• 1997 -2002   Japanese Group Dynamics Association   1998-2002 Japanese Group Dynamics Association: Exective Board Member (regional) 2003-2004 The Japanese Society of Social Psychology: International Cooperation Committee Member 2005- Asian Association of Social Psychology: Treasurer   Japanese Group Dynamics Association

Social Contribution

Social Contribution

Social Contribution

  • Date (from-to) : 2019/10/06
    Role : Lecturer
    Sponser, Organizer, Publisher  : 日本心理学会
    Event, Program, Title : 認定心理士の会 北海道支部会シンポジウム『社会関係を実証する心理学』
    旭川市 過去の文化心理学研究で見いだされた興味深い知見の一つに、北米などのいわゆる「個人主義文化」に暮らす人々のほうが、東アジアなどの「集団主義文化」の人々よりも積極的かつ親密に対人関係に関わるというものがある。本発表では、こうした対人心理の多様性の原因を説明するために、人々を取り巻く社会環境の特性-特に「関係流動性」という社会生態学的変数-が持つ影響に着目した話題提供者らの理論と実証研究の成果、またその意義を論じる。
  • Date (from-to) : 2018/07/25
    Role : Others
    Sponser, Organizer, Publisher  : 札幌市経済観光局
    Governmental agency 札幌市役所 札幌市における外国人宿泊者数はここ数年過去最高を記録し続けております。この傾向は今後も続くことが予想されます。この機会を捉えて、インバウンドの観点から外需獲得を図るため、市内企業の商品開発の取り組みに対し、経費補助をはじめ、商品開発や販路拡大等まで幅広く支援します。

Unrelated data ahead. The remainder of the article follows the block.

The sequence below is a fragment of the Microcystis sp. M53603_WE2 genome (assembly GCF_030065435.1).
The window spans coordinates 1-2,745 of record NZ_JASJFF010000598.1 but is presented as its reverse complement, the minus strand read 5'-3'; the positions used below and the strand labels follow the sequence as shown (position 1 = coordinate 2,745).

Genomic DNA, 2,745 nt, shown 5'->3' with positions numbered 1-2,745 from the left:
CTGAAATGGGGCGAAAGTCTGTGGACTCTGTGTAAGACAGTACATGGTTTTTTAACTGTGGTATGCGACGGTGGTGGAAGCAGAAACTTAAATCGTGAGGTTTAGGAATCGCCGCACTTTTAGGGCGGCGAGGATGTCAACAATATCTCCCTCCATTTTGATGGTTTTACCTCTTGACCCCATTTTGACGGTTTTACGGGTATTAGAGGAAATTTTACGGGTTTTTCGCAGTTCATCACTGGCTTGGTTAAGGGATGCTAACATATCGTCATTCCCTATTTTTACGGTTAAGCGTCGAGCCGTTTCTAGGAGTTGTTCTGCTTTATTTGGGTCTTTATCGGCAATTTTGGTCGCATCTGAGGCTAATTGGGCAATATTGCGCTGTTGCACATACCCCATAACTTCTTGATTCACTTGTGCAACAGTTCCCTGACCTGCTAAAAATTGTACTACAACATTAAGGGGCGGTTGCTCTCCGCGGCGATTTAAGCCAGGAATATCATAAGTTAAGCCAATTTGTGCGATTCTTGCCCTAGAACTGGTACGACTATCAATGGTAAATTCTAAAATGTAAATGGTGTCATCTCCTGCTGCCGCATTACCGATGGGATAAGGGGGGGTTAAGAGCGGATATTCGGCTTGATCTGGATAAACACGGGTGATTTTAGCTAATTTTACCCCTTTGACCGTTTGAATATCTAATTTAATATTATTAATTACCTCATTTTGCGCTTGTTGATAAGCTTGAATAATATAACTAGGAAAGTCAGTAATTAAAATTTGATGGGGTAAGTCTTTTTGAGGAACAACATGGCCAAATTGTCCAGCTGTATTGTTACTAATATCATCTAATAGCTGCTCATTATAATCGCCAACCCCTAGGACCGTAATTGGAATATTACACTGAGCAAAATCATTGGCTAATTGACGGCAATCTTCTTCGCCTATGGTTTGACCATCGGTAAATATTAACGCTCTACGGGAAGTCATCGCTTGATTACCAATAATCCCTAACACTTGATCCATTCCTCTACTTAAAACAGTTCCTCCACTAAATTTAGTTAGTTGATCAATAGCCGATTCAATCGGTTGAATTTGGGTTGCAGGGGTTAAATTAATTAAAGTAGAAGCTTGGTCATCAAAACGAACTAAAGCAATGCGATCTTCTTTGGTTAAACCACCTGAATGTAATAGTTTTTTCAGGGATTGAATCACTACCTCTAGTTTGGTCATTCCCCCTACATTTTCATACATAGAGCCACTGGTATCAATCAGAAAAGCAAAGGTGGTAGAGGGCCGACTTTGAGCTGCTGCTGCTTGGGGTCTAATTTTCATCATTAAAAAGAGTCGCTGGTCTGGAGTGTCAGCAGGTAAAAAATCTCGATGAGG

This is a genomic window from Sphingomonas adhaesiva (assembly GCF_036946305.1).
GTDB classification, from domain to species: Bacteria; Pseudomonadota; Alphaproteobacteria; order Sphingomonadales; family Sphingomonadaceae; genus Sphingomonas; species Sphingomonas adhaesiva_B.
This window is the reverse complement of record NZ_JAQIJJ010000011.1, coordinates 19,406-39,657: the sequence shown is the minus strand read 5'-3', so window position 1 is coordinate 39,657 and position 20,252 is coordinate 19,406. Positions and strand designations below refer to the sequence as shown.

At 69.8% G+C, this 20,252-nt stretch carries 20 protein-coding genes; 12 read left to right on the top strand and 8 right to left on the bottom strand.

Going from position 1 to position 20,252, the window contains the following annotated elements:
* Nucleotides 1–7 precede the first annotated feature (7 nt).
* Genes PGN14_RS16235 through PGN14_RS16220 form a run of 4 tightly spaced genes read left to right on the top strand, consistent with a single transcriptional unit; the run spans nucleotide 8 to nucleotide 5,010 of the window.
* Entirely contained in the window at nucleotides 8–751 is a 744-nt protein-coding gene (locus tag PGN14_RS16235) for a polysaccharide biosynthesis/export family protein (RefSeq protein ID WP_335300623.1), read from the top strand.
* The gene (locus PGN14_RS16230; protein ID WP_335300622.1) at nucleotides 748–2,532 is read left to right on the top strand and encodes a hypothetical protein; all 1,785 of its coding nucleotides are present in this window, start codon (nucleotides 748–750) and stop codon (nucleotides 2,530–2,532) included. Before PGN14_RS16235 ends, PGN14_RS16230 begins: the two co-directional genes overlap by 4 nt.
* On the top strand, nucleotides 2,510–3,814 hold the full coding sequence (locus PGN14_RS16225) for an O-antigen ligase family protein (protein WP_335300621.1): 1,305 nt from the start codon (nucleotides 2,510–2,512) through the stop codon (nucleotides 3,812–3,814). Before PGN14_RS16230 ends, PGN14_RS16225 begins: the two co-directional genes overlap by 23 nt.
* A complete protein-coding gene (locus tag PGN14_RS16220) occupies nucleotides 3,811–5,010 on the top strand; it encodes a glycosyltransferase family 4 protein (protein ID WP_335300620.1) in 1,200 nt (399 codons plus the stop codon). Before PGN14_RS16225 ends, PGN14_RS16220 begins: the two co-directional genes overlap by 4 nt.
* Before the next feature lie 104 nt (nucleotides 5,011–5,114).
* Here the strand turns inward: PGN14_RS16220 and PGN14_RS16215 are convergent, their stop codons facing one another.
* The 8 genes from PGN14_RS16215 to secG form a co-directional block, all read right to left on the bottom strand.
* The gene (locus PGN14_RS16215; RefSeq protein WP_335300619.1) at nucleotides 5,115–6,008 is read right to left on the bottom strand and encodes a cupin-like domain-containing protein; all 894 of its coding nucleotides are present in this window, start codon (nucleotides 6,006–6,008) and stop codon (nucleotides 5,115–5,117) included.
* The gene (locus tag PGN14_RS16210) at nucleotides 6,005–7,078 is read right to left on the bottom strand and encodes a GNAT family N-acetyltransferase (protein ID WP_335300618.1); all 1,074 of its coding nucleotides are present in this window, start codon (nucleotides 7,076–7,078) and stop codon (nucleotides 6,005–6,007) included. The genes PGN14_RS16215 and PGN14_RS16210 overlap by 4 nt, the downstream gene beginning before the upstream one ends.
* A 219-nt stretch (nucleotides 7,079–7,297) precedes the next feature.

• Date (from-to) : 2018/06/08
    Role : Lecturer
    Sponser, Organizer, Publisher  : 札幌市経済観光局
    Event, Program, Title : 『商品開発 ×インバウド』セミナー
    Company 北洋大通センター(札幌市) 国内市場が縮小傾向にある中、拡大を続けるインバウンド消費を通じた外需獲得のため、訪日客の購買傾向や商品ニーズへの対応が急務とされています。 札幌市は、北海道大学、北洋銀行と連携し、外国人観光客向け商品開発に対する支援を行っており、本セミナーでは、最新の訪日消費動向やお土産品開発事例などについて、専門家の解説、企業の体験談を交え、ご紹介いたします。
  • Date (from-to) : 2017/07/24
    Role : Lecturer
    Sponser, Organizer, Publisher  : 北海道大学
    Event, Program, Title : 平成29年度北海道大学公開講座
    General 北海道大学 人間関係が流動化する現代社会を、私たちはどのように生きていくべきでしょうか。「個人主義文化」の人々の方が、「集団主義文化」の人々よりも積極的に他者に関わるとの研究結果を糸口として、この問題を考えます。

Media Coverage

  • ヒューマニエンス 40億年のたくらみ
    Date : 2020/12/24
    Publisher, broadcasting station: NHK BSプレミアム
    Media report
  • 関係流動性の高い社会では信頼を高めるためのスキルや行動が重要だ
    Date : 2020/11
    Publisher, broadcasting station: リクルートマネージメントソリューションズ
    Program, newspaper magazine: RMS Message vol.60
    職場の信頼について考える 心理学や組織行動の先行研究から見る「信頼」 Paper
  • Date : 2020/10/11
    Writer: Other than myself
    Program, newspaper magazine: 朝日新聞DIGITAL
    Paper 11月3日のアメリカ大統領選挙まで1カ月を切りました。4年前の選挙で、当初は泡沫(ほうまつ)候補だったトランプ氏の当選に一役買ったと取り沙汰され、今回も注目されるのが「隠れトランプ支持者」の動向です。隠れトランプ支持者とは、表向きは支持を明言しないものの、実はトランプ氏を応援している人たちのことです。アメリカ人と言えば、もともと政治的な会話にオープンなイメージがありますが、なぜトランプ氏への支持は隠したいのか――。アジア人とアメリカ人の心理や行動の違いを研究する北海道大学の結城雅樹教授(社会心理学)に分析してもらうと、明るくポジティブといわれるアメリカの人たちに特有の葛藤が見えてきました。
  • Date : 2020/08/31
    Writer: Other than myself
    Program, newspaper magazine: AERA
  • Date : 2020/07/29
    Writer: Other than myself
    Program, newspaper magazine: Zeit Online
    Paper Most of the facial expressions are hidden behind a mask. How this affects our togetherness - and why people read faces differently depending on the culture. [In German]